How TNR Reduces Nuisance Complaints: What the Research Tells Us

Trap-neuter-return (TNR) is the only humane and effective way to reduce the number of community cats (also known as feral or ownerless, free-roaming cats). With TNR, community cats are humanely trapped, evaluated and spayed or neutered by a licensed veterinarian, ear-tipped to show they’ve been sterilized, vaccinated against rabies and distemper,* and then returned to their original outdoor homes to live out their lives.

Done properly, TNR is effective at humanely managing and reducing the population of community cats, and offers the additional benefit of reducing nuisance complaints. The surgical sterilization of cats (spaying females and neutering males) eliminates the production of the hormones estrogen and testosterone, which reduces the likelihood of various mating-related behaviors (yowling, fighting, spraying, etc.) that lead to such complaints.

Please see the statements and studies below for compelling evidence that TNR reduces nuisance complaints.

Reviews and general statements

  • According to researchers with the Alliance for Contraception in Cats & Dogs (ACC&D), “It seems to be widely accepted that male cats will be less likely to roam, urine spray, vocalize, and fight when they are sterilized.” Summarizing their review of the relevant research, the authors of a 2013 report from ACC&D write: “Credible studies indicate that neutering reduces urine spraying and roaming in search of mates by male cats, and spaying eliminates estrous-associated behaviors in female cats, including aggression, vocalization and perhaps efforts to escape outdoors in order to mate.” [1]
  • As the Humane Society of the United States explains in Managing Community Cats: A Guide for Municipal Leaders, published in cooperation with the International City/County Management Association, “community-wide TNR programs are effective” in part because they “decrease nuisance complaints by eliminating or dramatically reducing noise from cat fighting and mating and odor from unneutered male cats spraying urine to mark their territory.” [2]
  • A 1996 “review (of) currently understood reasons for the problem of overpopulation and animal control measures, including sterilization, legislation, and education” points out various benefits of TNR programs, including a reduction in the kinds of behaviors that can lead to nuisance complaints: “Sterilize and release … programs not only address the overpopulation issue by preventing new litters, but also serve to reduce roaming, spraying of urine, and fighting among the cats.” [3]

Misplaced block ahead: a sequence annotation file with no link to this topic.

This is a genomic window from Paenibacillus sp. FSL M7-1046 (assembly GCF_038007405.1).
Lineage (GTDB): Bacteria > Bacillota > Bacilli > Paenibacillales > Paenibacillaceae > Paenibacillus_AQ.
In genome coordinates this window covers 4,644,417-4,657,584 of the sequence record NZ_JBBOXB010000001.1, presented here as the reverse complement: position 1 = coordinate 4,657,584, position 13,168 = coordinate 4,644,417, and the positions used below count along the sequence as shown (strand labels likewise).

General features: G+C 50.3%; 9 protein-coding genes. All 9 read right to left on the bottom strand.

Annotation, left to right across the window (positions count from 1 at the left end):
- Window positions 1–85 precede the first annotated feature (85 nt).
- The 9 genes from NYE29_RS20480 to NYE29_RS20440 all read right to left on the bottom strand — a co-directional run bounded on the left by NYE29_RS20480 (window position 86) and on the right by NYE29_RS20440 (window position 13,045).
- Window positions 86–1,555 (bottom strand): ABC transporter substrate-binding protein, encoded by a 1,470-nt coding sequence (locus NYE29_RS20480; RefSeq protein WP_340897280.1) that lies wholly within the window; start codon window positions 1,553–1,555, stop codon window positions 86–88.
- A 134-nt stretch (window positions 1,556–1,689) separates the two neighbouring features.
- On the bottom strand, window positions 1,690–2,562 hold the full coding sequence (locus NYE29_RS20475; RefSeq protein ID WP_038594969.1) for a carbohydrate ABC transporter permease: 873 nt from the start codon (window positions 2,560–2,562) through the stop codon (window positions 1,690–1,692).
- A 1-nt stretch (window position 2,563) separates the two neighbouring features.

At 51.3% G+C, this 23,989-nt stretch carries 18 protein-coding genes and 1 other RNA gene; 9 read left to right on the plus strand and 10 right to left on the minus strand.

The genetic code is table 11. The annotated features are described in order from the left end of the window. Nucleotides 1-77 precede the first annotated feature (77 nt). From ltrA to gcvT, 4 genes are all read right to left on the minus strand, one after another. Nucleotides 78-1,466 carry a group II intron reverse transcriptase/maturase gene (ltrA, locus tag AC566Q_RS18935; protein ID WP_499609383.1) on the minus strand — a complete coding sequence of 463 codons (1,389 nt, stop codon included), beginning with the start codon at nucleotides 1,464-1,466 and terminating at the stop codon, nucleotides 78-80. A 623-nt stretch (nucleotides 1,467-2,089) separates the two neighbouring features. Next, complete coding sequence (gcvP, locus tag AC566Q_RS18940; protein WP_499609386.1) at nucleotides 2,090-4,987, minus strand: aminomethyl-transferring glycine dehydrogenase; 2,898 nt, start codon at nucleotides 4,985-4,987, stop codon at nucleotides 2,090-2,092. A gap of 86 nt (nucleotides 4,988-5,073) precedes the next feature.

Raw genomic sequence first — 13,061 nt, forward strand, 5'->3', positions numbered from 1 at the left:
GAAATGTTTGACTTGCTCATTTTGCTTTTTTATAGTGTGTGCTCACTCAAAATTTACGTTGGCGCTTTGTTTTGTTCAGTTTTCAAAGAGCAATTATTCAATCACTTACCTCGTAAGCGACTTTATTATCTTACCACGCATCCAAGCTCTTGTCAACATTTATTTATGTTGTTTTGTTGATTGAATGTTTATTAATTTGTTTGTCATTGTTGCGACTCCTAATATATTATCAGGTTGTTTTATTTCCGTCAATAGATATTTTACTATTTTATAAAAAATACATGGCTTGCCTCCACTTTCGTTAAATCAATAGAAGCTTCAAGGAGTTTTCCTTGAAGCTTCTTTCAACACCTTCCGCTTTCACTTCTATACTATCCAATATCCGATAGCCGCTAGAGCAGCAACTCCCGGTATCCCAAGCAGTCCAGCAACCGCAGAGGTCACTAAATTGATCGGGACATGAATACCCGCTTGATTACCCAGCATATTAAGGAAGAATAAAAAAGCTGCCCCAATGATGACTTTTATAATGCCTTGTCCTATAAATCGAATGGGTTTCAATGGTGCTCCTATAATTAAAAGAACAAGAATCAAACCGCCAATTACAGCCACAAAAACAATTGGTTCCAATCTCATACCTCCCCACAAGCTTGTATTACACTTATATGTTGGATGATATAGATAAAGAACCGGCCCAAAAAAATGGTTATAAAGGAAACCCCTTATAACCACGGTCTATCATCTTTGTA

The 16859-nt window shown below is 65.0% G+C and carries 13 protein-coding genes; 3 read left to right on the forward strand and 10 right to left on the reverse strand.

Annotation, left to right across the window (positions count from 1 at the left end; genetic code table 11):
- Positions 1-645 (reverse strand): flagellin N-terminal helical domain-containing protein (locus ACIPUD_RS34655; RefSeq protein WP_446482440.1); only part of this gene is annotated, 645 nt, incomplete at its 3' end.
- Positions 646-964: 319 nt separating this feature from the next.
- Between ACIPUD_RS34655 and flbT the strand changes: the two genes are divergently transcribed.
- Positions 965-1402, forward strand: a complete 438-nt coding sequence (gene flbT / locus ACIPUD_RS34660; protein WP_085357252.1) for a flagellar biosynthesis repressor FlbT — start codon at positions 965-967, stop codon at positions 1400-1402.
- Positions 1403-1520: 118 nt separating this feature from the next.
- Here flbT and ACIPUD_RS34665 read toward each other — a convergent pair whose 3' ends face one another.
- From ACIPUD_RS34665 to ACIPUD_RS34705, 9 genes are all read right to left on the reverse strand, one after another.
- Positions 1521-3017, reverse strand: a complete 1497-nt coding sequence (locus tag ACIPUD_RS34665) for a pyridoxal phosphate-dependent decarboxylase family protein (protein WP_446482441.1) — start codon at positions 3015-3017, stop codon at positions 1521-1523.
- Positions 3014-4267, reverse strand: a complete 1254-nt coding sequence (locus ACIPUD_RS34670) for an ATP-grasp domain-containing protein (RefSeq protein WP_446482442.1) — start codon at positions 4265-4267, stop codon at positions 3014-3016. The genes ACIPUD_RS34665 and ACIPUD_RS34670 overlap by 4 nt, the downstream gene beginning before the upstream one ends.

Specific case studies

  • TNR efforts in Harrington, Delaware, where 550 cats (93 percent of the pre-trapping count) were sterilized and vaccinated, resulted in a 98 percent reduction in the number of nuisance calls. [4]
  • Researchers studying the impacts of a TNR program on the Texas A&M University campus over a two-year period reported that the program “generally has been viewed as a success by the veterinary faculty and the university’s pest control service.” And “based on the decrease in the number of complaints … those (cats) who remain are less of a nuisance than previously they were.” [5]
  • A 2002 paper published in the Journal of Applied Animal Welfare Science documents the impact of Orange County (Florida) Animal Services’ TNR program, launched in 1995: “Complaints have decreased gradually, and only rarely has it been necessary to move colonies.… Despite the change broadening the definition of a nuisance complaint in the last 2 years, complaints decreased in FY 2000/2001. There were no changes in procedure or code to account for this decrease.” [6]
  • A two-year University of Florida study, reported in The Veterinary Journal, documented a 66 percent decrease in shelter intake of cats from a “target” ZIP code in Alachua County, Florida, as compared to a 12 percent decrease in the rest of the county. According to the study, “The reduction in intake was most likely to be due to several factors, including a decrease in kitten births via neutering, decreased nuisance behavior associated with breeding and territorial defense, and creation of alternatives to impoundment.” [7]
  • In Sanders County, Montana, cat-related calls to the only animal shelter in the county declined 84 percent (from 1,032 in 2009 to 166 in 2011) following the implementation of an intensive TNR campaign. [2]
  • In Wichita Falls, Texas, community cat–related complaint calls to Wichita Falls Animal Control declined more than 90 percent (from 1,958 in 2010 to fewer than 200 in 2012) following the implementation of an intensive TNR campaign. [2]